It has been over two years since Illinois passed a budget. On July 6, Illinois lawmakers enacted Senate Bill 9 (SB9), overriding a veto by Governor Bruce Rauner.

Here are some of the provisions of the new Illinois budget that may affect you:

Income tax rates   Individuals, trusts and estates now pay an amount equal to 4.95 percent. This is an increase from the previous tax rate of 3.75 percent. The corporate tax rate rose from 5.25 percent to 7 percent. These new rates are effective as of July 1, 2017.

Research and Development Tax Credit   The Research and Development Tax Credit is reinstated for 2016 and extends through January 1, 2022. The credit was previously eliminated as of January 1, 2016.

Educational Expense Credit   The Educational Expense Credit will increase from $400 to $750 beginning on January 1, 2018. However, the credit now excludes taxpayers with an adjusted gross income exceeding $500,000 for married filing joint, and $250,000 for all other taxpayers.

Graphic arts sales tax exemption   The graphic arts sales tax exemption is permanent and now part of the manufacturing machinery and equipment exemption. It is effective July 1, 2017.

Phase-out of the additional personal exemption and property tax credit   Beginning January 1, 2017, there is a phase-out for the additional personal income tax exemption for certain individuals aged 65 or older, or blind. Married filing joint taxpayers with an adjusted gross income exceeding $500,000 and all other taxpayers with an adjusted gross income exceeding $250,000 are no longer eligible for the additional personal exemption. The tax credit for residential real property is also eliminated for these same high-income taxpayers.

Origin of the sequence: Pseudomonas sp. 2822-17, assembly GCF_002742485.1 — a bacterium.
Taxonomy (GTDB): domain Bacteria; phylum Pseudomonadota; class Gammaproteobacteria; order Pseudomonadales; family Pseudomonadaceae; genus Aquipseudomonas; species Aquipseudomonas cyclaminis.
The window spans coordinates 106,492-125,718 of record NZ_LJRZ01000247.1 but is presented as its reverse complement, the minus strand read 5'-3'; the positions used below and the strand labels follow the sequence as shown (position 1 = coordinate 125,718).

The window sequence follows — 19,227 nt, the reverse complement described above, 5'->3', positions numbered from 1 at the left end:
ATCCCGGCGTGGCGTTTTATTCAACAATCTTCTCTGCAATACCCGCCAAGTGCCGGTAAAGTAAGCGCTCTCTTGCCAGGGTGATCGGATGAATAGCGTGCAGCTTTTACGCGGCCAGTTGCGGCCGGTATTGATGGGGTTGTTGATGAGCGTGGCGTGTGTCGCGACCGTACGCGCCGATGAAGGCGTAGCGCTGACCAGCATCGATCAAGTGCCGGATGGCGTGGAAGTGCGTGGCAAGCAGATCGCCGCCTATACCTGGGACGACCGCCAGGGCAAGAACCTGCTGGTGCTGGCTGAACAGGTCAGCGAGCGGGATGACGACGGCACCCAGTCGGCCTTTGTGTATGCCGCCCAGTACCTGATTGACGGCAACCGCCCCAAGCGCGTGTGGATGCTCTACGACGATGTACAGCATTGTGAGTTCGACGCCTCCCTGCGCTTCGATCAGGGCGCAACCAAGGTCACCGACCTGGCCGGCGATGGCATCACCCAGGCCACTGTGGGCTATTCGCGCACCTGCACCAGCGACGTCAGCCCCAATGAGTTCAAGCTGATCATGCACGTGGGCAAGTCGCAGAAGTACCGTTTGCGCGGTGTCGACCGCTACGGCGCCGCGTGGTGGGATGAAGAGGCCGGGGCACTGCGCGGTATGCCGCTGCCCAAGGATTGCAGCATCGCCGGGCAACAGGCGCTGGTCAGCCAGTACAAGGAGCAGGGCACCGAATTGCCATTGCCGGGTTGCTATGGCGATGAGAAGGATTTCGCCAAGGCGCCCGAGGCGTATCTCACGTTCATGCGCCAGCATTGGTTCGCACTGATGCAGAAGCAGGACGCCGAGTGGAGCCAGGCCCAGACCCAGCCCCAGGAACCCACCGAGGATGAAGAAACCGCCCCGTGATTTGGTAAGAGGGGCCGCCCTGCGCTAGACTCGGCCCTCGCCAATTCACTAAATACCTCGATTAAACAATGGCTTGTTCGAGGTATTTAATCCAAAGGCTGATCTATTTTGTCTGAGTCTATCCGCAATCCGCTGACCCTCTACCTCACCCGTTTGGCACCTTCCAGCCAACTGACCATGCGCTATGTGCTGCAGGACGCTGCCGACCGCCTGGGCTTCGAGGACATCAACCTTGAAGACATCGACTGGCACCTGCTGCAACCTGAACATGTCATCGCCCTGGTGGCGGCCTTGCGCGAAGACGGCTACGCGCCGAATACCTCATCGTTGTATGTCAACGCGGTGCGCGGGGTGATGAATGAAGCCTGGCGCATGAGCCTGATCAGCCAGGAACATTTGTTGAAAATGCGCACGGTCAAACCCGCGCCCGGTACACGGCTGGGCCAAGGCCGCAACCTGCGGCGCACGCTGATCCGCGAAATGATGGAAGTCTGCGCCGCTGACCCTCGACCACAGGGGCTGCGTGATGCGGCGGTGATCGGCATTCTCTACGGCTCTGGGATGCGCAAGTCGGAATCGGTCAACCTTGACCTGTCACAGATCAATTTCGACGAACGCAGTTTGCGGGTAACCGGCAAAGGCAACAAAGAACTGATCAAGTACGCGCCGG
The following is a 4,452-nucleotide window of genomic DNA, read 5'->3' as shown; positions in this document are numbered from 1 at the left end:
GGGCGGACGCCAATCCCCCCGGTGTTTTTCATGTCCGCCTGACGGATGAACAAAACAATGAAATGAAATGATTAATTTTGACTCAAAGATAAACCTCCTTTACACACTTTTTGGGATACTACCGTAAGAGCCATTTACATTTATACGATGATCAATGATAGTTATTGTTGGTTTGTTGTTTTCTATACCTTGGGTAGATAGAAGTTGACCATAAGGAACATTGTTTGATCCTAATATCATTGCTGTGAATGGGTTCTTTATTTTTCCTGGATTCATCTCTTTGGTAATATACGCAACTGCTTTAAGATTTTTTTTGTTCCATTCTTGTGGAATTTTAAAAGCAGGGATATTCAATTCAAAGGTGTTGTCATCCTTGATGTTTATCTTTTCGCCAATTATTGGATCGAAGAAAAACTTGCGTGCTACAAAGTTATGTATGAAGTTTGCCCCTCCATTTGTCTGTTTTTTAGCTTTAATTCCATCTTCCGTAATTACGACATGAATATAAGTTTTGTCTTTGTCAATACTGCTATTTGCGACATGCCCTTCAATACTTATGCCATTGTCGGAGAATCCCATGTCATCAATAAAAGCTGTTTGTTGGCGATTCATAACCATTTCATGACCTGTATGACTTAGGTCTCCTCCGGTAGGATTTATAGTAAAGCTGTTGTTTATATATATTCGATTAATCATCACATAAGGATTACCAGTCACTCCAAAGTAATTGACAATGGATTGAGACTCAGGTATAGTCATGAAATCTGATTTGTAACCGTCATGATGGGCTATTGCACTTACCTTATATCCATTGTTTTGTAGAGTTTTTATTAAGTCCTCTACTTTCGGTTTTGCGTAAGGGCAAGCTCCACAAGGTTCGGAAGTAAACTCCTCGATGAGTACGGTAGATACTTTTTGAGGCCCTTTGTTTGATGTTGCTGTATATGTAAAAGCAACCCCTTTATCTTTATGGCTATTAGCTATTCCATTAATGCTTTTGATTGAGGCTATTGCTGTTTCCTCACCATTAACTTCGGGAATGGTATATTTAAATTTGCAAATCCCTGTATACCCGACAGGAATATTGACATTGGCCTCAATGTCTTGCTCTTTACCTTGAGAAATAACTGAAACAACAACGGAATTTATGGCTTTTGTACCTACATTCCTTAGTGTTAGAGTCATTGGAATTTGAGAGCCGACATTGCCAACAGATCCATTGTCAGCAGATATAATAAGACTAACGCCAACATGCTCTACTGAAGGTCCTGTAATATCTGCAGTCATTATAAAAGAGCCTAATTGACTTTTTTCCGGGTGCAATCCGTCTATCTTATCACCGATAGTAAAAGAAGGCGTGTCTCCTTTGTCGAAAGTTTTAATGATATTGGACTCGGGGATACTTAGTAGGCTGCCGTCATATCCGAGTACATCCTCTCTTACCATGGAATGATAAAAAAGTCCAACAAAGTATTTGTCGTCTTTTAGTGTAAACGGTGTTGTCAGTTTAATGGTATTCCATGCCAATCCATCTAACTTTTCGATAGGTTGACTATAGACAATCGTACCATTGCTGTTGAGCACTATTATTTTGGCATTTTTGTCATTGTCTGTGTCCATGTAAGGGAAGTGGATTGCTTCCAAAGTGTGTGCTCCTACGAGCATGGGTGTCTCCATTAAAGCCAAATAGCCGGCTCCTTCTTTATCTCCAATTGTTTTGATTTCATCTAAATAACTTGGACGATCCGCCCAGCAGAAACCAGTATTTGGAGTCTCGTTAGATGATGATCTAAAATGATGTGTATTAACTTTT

Decoupling of Domestic Production Deduction   The Domestic Production Deduction under Federal IRC Section 199 is no longer allowed for state income tax purposes.

Expansion of the definition of “unitary business”   The separate combination reporting for certain industries is eliminated.

Other provisions   The legislation also raises the state earned income tax credit from 10 percent of the federal level to 18 percent over the next two years. Separately, the budget expects to realize $220 million from the sale of the Thompson Center, although the certainty of the sale figure is in question due to a zoning dispute with the City of Chicago.

With the new budget, the state will contribute an additional $215 million to Chicago teacher pensions. In addition, the Chicago Public Schools and other districts with large populations of poor students will receive more funding to cover rising school expenditures. However, the budget does not state how the schools will receive the funding.

Reducing the debt and junk bond rating   Threatened by a junk bond rating from Moody’s Investors Service, the Illinois legislature passed the budget to reduce Illinois’ debt. It is still unclear if the new budget will prevent Illinois from having its rating reduced, as the new budget did not address the $251 billion in pension liabilities. Under the newly passed budget, Illinois is expected to raise roughly $5 billion in additional revenue annually and reduce its spending by more than $2 billion. The budget imposes a 5 percent reduction on the operations of most state government departments. Furthermore, the budget imposes a 10 percent cut on colleges and universities.

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